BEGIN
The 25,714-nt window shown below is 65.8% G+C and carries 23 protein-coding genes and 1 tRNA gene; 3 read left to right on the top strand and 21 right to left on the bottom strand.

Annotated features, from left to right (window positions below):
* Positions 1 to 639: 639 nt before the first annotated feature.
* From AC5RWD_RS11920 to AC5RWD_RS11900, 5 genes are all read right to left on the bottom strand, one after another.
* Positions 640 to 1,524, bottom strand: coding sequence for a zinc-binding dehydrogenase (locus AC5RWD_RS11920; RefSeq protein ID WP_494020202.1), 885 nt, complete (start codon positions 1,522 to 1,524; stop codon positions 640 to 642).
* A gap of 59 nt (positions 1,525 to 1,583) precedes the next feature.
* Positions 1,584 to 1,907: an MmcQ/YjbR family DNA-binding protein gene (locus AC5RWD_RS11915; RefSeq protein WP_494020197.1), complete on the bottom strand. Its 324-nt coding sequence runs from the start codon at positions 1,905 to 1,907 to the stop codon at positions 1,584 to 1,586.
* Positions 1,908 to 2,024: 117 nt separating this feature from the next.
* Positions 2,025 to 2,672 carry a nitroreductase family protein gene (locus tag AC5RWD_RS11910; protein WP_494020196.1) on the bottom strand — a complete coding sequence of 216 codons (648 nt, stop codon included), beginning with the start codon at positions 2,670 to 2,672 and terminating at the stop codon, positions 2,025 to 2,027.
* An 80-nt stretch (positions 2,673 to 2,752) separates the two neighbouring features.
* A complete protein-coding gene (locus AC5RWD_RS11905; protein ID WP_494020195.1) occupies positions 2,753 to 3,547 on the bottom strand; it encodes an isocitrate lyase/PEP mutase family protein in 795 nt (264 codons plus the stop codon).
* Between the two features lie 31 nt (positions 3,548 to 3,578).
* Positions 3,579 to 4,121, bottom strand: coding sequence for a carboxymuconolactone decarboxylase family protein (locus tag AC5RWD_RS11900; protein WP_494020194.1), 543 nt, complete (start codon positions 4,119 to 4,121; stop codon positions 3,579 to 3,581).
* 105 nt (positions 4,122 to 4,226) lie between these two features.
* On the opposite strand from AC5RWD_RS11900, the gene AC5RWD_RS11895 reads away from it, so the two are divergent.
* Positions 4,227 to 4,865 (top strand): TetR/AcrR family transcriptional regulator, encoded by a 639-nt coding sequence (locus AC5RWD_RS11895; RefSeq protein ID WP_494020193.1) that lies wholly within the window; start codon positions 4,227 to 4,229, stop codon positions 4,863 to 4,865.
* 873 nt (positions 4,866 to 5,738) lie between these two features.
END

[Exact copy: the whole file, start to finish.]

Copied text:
The 25,714-nt window shown below is 65.8% G+C and carries 23 protein-coding genes and 1 tRNA gene; 3 read left to right on the top strand and 21 right to left on the bottom strand.

Annotated features, from left to right (window positions below):
* Positions 1 to 639: 639 nt before the first annotated feature.
* From AC5RWD_RS11920 to AC5RWD_RS11900, 5 genes are all read right to left on the bottom strand, one after another.
* Positions 640 to 1,524, bottom strand: coding sequence for a zinc-binding dehydrogenase (locus AC5RWD_RS11920; RefSeq protein ID WP_494020202.1), 885 nt, complete (start codon positions 1,522 to 1,524; stop codon positions 640 to 642).
* A gap of 59 nt (positions 1,525 to 1,583) precedes the next feature.
* Positions 1,584 to 1,907: an MmcQ/YjbR family DNA-binding protein gene (locus AC5RWD_RS11915; RefSeq protein WP_494020197.1), complete on the bottom strand. Its 324-nt coding sequence runs from the start codon at positions 1,905 to 1,907 to the stop codon at positions 1,584 to 1,586.
* Positions 1,908 to 2,024: 117 nt separating this feature from the next.
* Positions 2,025 to 2,672 carry a nitroreductase family protein gene (locus tag AC5RWD_RS11910; protein WP_494020196.1) on the bottom strand — a complete coding sequence of 216 codons (648 nt, stop codon included), beginning with the start codon at positions 2,670 to 2,672 and terminating at the stop codon, positions 2,025 to 2,027.
* An 80-nt stretch (positions 2,673 to 2,752) separates the two neighbouring features.
* A complete protein-coding gene (locus AC5RWD_RS11905; protein ID WP_494020195.1) occupies positions 2,753 to 3,547 on the bottom strand; it encodes an isocitrate lyase/PEP mutase family protein in 795 nt (264 codons plus the stop codon).
* Between the two features lie 31 nt (positions 3,548 to 3,578).
* Positions 3,579 to 4,121, bottom strand: coding sequence for a carboxymuconolactone decarboxylase family protein (locus tag AC5RWD_RS11900; protein WP_494020194.1), 543 nt, complete (start codon positions 4,119 to 4,121; stop codon positions 3,579 to 3,581).
* 105 nt (positions 4,122 to 4,226) lie between these two features.
* On the opposite strand from AC5RWD_RS11900, the gene AC5RWD_RS11895 reads away from it, so the two are divergent.
* Positions 4,227 to 4,865 (top strand): TetR/AcrR family transcriptional regulator, encoded by a 639-nt coding sequence (locus AC5RWD_RS11895; RefSeq protein ID WP_494020193.1) that lies wholly within the window; start codon positions 4,227 to 4,229, stop codon positions 4,863 to 4,865.
* 873 nt (positions 4,866 to 5,738) lie between these two features.